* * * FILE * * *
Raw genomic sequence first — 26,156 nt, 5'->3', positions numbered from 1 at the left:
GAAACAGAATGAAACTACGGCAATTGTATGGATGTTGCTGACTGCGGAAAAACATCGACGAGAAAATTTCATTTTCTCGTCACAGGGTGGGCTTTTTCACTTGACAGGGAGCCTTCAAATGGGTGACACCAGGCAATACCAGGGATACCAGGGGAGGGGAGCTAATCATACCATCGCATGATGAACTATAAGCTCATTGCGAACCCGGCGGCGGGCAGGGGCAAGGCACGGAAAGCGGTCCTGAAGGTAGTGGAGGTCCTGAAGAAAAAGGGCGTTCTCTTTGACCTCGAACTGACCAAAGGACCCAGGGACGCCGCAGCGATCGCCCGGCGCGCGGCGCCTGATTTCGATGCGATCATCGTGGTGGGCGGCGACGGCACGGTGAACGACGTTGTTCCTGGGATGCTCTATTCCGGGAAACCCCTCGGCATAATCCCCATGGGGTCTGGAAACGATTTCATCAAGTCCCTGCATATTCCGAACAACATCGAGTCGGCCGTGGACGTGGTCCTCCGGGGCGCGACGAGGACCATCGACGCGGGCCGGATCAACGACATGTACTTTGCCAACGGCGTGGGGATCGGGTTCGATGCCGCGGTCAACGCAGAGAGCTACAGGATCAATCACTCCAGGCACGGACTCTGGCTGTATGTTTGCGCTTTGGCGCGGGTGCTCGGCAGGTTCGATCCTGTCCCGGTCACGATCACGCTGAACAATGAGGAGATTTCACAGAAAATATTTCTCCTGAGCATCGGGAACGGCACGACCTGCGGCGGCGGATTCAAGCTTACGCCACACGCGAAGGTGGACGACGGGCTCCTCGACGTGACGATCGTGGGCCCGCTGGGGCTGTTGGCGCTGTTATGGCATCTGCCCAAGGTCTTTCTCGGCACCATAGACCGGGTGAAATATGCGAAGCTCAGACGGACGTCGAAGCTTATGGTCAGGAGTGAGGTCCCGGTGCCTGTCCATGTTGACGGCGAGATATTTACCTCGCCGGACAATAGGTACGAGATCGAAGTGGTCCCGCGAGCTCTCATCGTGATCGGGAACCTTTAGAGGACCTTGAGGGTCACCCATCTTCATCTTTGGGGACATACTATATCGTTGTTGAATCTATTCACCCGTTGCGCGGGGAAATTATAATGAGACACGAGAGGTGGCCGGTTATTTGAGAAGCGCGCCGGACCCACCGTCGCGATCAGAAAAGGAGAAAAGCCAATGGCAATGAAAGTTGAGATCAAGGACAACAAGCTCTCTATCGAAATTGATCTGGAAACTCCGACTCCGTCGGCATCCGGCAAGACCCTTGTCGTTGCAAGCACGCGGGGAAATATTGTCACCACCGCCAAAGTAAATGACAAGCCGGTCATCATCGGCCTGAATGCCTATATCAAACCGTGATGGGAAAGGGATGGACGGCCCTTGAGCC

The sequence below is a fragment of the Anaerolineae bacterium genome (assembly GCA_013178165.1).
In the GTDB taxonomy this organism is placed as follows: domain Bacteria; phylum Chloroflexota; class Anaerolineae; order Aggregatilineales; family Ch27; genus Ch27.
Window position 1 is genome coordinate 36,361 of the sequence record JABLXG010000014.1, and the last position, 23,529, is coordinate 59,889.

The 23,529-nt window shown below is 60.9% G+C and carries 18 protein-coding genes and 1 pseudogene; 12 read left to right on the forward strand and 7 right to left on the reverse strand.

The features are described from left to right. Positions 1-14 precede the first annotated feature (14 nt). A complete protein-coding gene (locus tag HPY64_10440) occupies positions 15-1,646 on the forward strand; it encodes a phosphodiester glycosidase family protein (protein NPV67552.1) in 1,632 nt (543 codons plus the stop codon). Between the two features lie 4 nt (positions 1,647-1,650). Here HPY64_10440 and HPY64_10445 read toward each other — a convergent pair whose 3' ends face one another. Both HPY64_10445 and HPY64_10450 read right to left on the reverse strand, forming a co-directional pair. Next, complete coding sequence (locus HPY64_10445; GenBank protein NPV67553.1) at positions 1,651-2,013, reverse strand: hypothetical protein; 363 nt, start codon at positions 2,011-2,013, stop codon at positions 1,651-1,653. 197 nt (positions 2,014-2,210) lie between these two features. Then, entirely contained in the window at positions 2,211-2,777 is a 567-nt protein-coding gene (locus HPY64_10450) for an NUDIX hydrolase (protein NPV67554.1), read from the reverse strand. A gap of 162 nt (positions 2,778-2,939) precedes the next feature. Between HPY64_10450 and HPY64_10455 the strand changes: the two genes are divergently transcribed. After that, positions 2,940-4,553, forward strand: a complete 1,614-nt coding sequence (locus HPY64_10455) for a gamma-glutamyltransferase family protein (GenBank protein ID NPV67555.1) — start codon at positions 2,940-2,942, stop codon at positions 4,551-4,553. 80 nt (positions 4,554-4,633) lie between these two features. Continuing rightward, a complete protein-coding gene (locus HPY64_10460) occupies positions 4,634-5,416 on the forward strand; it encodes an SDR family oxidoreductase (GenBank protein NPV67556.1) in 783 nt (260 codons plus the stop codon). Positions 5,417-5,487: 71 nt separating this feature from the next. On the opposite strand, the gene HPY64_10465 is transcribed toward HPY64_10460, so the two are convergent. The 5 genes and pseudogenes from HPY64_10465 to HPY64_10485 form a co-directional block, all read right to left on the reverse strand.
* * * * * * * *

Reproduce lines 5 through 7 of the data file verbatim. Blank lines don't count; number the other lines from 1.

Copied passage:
Window position 1 is genome coordinate 36,361 of the sequence record JABLXG010000014.1, and the last position, 23,529, is coordinate 59,889.

The 23,529-nt window shown below is 60.9% G+C and carries 18 protein-coding genes and 1 pseudogene; 12 read left to right on the forward strand and 7 right to left on the reverse strand.

The features are described from left to right. Positions 1-14 precede the first annotated feature (14 nt). A complete protein-coding gene (locus tag HPY64_10440) occupies positions 15-1,646 on the forward strand; it encodes a phosphodiester glycosidase family protein (protein NPV67552.1) in 1,632 nt (543 codons plus the stop codon). Between the two features lie 4 nt (positions 1,647-1,650). Here HPY64_10440 and HPY64_10445 read toward each other — a convergent pair whose 3' ends face one another. Both HPY64_10445 and HPY64_10450 read right to left on the reverse strand, forming a co-directional pair. Next, complete coding sequence (locus HPY64_10445; GenBank protein NPV67553.1) at positions 1,651-2,013, reverse strand: hypothetical protein; 363 nt, start codon at positions 2,011-2,013, stop codon at positions 1,651-1,653. 197 nt (positions 2,014-2,210) lie between these two features. Then, entirely contained in the window at positions 2,211-2,777 is a 567-nt protein-coding gene (locus HPY64_10450) for an NUDIX hydrolase (protein NPV67554.1), read from the reverse strand. A gap of 162 nt (positions 2,778-2,939) precedes the next feature. Between HPY64_10450 and HPY64_10455 the strand changes: the two genes are divergently transcribed. After that, positions 2,940-4,553, forward strand: a complete 1,614-nt coding sequence (locus HPY64_10455) for a gamma-glutamyltransferase family protein (GenBank protein ID NPV67555.1) — start codon at positions 2,940-2,942, stop codon at positions 4,551-4,553. 80 nt (positions 4,554-4,633) lie between these two features. Continuing rightward, a complete protein-coding gene (locus HPY64_10460) occupies positions 4,634-5,416 on the forward strand; it encodes an SDR family oxidoreductase (GenBank protein NPV67556.1) in 783 nt (260 codons plus the stop codon). Positions 5,417-5,487: 71 nt separating this feature from the next. On the opposite strand, the gene HPY64_10465 is transcribed toward HPY64_10460, so the two are convergent. The 5 genes and pseudogenes from HPY64_10465 to HPY64_10485 form a co-directional block, all read right to left on the reverse strand.